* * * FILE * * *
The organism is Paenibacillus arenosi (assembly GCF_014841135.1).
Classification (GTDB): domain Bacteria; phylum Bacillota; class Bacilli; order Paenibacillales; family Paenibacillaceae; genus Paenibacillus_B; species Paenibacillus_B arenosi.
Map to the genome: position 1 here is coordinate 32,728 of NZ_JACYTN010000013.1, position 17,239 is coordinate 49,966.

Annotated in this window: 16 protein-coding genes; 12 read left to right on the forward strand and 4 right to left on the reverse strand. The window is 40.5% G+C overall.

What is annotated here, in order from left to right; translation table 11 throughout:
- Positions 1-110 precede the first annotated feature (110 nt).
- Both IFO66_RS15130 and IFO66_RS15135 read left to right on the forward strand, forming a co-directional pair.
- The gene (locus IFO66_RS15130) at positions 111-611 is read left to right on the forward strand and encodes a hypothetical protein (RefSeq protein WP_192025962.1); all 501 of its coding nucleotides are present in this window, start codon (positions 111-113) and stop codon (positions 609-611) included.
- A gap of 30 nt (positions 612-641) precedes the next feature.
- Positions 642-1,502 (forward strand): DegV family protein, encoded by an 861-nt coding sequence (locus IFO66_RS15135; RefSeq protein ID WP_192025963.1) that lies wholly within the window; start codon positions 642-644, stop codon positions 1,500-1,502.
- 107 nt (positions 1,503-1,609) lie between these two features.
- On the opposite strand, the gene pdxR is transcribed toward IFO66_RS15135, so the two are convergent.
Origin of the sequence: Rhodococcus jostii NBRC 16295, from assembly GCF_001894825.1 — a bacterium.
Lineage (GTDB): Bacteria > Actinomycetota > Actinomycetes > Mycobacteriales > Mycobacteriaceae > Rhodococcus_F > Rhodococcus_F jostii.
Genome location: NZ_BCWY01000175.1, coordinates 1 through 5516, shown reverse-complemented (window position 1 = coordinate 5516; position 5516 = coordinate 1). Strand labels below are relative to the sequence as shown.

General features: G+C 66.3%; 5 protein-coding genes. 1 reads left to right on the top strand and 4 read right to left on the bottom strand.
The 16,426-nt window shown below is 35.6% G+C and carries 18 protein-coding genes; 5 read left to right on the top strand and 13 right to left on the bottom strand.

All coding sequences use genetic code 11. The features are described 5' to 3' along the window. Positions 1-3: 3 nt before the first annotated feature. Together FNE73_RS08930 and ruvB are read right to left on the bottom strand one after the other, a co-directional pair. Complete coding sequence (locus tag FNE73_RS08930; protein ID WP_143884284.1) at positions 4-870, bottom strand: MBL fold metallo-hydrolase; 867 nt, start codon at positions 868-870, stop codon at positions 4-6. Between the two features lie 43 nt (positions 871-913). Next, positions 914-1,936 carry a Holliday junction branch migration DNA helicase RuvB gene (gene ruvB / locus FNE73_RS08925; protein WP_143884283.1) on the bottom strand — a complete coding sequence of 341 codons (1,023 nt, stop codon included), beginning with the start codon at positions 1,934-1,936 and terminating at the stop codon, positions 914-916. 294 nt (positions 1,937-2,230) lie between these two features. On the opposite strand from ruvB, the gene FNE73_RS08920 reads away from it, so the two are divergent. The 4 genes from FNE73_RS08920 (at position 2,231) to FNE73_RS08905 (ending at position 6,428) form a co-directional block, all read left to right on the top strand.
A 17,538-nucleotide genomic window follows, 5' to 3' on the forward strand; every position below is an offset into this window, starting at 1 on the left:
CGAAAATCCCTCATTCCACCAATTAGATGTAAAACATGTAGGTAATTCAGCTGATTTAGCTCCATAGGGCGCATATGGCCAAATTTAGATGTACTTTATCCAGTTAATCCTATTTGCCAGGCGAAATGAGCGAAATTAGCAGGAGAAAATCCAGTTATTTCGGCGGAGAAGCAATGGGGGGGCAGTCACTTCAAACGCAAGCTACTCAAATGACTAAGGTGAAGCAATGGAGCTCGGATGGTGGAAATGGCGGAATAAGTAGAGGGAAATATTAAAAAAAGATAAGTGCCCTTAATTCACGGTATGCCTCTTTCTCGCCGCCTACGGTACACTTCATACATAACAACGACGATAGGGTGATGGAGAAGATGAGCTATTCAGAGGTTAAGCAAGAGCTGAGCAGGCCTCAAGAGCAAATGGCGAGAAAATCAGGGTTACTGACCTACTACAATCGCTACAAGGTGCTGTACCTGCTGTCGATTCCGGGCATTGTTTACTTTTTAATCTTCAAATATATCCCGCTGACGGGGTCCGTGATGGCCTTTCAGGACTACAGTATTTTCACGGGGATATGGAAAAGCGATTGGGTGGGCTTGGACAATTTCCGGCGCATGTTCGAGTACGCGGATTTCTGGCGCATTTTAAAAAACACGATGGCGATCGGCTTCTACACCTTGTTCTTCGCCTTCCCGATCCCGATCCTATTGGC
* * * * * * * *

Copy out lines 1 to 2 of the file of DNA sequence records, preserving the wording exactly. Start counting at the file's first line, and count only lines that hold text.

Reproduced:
The organism is Paenibacillus arenosi (assembly GCF_014841135.1).
Classification (GTDB): domain Bacteria; phylum Bacillota; class Bacilli; order Paenibacillales; family Paenibacillaceae; genus Paenibacillus_B; species Paenibacillus_B arenosi.